You can also freeze fresh herbs. For best results, chop the herbs and mix them with a little oil. Freeze ice cube trays and then place frozen cubes or chunks in sealed plastic bags.

Frozen herbs are wonderful to use in homemade pesto.

For those of you interested in stocking your freezer, here’s a guide to freezing common fruits and vegetables.

Apples – Remove the core and cut it into wedges, slices, or diced squares. Consider making extra apples into apple sauce or apple butter.

Bananas – Peel the bananas and then freeze them in bags or containers. They are great for baking into muffins or quick breads, or for blending into smoothies.

Consider measuring the amount of puree that is needed for baking purposes prior to freezing so it can be quickly added when you’re ready to bake.

Consider cutting under-ripe bananas into bite-sized chunks and dipping them in chocolate or nuts for a healthful, frozen treat.

Beans – Green beans, wax beans, and yellow beans should have their stems removed before freezing. For best results, they can be steamed for two minutes and frozen in single serving sized packages.

Berries – Freeze berries in bags or containers. Use them in smoothies, muffins, quick breads or pies.

Broccoli – Blanch for one to two minutes and then flash-freeze in a single layer on a baking tray in the freezer. Transfer to sealed bags or containers.

Carrots – Slice, blanch, grate freeze. You can also grate and freeze.

Cauliflower – Trim into florets and steam for two minutes. Freeze in small serving sizes in sealed bags or containers. Cooked cauliflower can be mashed just like potatoes, and can be done before or after freezing.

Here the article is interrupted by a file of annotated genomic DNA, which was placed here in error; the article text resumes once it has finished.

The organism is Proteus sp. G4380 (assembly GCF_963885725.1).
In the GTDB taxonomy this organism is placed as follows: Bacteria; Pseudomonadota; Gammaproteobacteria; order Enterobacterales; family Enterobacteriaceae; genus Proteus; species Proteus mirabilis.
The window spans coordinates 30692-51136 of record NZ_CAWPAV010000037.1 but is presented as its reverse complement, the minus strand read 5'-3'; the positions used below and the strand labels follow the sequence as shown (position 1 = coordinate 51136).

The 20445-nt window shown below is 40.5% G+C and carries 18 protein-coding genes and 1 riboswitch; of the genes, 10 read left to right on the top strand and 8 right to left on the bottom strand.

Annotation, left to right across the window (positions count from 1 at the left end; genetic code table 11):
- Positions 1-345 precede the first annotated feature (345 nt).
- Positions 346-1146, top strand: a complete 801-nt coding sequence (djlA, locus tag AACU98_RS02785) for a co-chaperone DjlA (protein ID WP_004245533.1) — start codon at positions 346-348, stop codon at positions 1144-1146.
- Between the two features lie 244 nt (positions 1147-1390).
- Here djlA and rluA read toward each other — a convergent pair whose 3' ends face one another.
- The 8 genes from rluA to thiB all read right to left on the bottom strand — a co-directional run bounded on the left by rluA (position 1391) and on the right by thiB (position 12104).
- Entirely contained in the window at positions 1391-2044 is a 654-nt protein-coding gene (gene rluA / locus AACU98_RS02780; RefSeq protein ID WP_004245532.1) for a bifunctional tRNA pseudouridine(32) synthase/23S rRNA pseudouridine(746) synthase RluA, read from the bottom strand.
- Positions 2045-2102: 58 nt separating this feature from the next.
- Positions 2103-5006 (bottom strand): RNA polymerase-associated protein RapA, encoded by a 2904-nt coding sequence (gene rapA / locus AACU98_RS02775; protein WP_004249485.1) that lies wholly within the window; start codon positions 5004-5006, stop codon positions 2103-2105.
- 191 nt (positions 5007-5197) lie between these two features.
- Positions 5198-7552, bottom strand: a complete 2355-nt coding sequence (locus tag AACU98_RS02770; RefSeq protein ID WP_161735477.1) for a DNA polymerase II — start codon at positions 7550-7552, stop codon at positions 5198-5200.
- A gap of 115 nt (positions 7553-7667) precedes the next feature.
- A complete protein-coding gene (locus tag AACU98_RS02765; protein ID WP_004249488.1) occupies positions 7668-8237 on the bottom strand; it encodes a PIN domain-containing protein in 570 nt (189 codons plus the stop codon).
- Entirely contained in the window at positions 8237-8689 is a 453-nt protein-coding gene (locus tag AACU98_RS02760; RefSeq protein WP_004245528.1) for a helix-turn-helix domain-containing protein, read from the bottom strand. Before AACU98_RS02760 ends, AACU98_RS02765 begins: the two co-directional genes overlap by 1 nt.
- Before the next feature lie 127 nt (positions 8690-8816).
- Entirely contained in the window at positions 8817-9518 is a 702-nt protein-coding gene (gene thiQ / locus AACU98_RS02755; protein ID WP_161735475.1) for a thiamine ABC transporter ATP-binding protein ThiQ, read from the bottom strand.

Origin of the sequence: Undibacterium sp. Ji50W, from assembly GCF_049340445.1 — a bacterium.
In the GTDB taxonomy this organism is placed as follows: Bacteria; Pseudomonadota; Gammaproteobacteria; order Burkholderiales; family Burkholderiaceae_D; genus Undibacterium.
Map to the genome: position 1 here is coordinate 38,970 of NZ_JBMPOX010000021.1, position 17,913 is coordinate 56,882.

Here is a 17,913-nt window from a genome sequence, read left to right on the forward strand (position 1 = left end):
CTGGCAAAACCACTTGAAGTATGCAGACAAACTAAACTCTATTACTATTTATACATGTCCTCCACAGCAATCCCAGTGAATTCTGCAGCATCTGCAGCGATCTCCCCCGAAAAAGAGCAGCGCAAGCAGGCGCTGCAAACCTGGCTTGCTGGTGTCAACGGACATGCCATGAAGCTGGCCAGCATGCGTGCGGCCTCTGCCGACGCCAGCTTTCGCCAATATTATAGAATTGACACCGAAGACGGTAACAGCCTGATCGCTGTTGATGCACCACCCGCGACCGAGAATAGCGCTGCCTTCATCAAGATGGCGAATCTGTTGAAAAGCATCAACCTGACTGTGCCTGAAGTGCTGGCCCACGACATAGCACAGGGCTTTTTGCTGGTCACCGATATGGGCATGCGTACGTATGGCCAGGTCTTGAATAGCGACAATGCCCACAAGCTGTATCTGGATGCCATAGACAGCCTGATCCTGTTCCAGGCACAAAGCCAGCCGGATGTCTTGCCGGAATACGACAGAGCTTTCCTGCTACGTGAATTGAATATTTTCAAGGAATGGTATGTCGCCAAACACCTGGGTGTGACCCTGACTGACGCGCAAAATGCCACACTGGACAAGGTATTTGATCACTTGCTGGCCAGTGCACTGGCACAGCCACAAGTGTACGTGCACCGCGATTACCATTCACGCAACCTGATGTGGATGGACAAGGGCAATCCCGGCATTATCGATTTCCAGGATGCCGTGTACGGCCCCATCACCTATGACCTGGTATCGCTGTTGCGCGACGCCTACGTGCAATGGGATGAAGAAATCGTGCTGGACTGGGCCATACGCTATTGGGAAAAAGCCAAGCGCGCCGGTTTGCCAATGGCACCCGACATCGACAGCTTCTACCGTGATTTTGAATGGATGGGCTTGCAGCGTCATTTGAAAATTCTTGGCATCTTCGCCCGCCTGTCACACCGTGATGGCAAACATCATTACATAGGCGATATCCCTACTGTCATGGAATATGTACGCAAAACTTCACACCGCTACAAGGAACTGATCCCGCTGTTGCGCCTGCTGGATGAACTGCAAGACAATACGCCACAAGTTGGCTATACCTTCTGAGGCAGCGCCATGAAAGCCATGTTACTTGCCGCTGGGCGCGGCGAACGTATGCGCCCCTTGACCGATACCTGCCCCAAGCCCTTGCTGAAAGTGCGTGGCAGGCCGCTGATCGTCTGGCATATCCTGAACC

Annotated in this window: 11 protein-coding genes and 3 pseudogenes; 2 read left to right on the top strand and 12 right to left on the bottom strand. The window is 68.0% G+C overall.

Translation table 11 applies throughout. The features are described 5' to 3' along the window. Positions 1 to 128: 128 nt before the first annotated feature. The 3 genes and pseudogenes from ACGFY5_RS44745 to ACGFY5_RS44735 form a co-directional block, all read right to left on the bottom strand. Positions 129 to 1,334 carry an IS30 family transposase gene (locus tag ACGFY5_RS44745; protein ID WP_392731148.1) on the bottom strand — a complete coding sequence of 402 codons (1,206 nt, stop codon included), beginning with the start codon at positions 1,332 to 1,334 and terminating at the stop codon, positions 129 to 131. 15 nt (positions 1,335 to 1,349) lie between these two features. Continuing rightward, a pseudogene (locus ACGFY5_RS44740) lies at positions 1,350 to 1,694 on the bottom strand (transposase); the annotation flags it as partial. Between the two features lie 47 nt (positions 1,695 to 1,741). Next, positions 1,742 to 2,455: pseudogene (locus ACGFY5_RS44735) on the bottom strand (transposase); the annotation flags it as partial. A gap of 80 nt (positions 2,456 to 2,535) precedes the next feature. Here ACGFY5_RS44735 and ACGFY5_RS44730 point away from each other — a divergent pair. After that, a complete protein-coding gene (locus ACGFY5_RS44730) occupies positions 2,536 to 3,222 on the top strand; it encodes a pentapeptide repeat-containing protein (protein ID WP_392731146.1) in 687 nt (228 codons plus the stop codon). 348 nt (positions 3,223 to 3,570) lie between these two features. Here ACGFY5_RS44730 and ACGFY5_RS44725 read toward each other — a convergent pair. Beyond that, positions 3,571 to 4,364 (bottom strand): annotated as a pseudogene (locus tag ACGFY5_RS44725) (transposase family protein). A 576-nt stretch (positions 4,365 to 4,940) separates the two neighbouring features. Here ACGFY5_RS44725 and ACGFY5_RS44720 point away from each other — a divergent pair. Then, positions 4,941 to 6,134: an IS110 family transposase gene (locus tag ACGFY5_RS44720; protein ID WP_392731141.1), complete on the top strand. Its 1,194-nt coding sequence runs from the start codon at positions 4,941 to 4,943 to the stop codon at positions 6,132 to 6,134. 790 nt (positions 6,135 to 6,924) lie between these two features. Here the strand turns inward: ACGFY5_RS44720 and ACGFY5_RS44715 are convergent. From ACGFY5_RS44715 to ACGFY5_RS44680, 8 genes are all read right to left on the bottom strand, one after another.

Corn – Boil the corn on the cob for several minutes, then freeze immediately. Allow to thaw before cooking. You can also remove kernels from the cob after it is cooked, then freeze those in bags or containers. Corn is also great to make it into soup  which can also be freezed.

Grapes – Freeze grapes in small bags—makes an excellent frozen fruit treat.

Mushrooms – For best results, rinse, slice, saute in oil, and freeze in sealed bags or containers.

Peaches – Freeze wedges for  pies, cobblers, and compotes.

Pears – Cut into wedges or cubes. Freeze in bags. Consider making pear butter or pear sauce first and then freezing that for the long term.

Peas – Blanch and freeze in bags

Peppers – Roast under the broiler and freeze in bags. Removing the skin is optional.

Potatoes – Cut into cubes or slices. Bake or boil until almost fully cooked, about 15 minutes, then freeze in bags or containers.

Rhubarb – Cut into chunks, freeze in bags for pies or cooked rhubarb compote.

Winter squash – Bake for an hour. Remove the skins and mash lightly. Freeze in bags or containers. Add to pies, soups, or chilis.

Tomatoes – Bake or sauté, then freeze in bags. You can also make tomato sauce first and freeze it in meal-sized bags.

Again, sorry so late in the season, but cut this out and put it in your cookbook for next year!

I hope everyone has had a great summer and has had a chance to get out and enjoy the farm fresh bounty at the Old Forge Farmers Market!  Don’t forget, it runs until October 14th!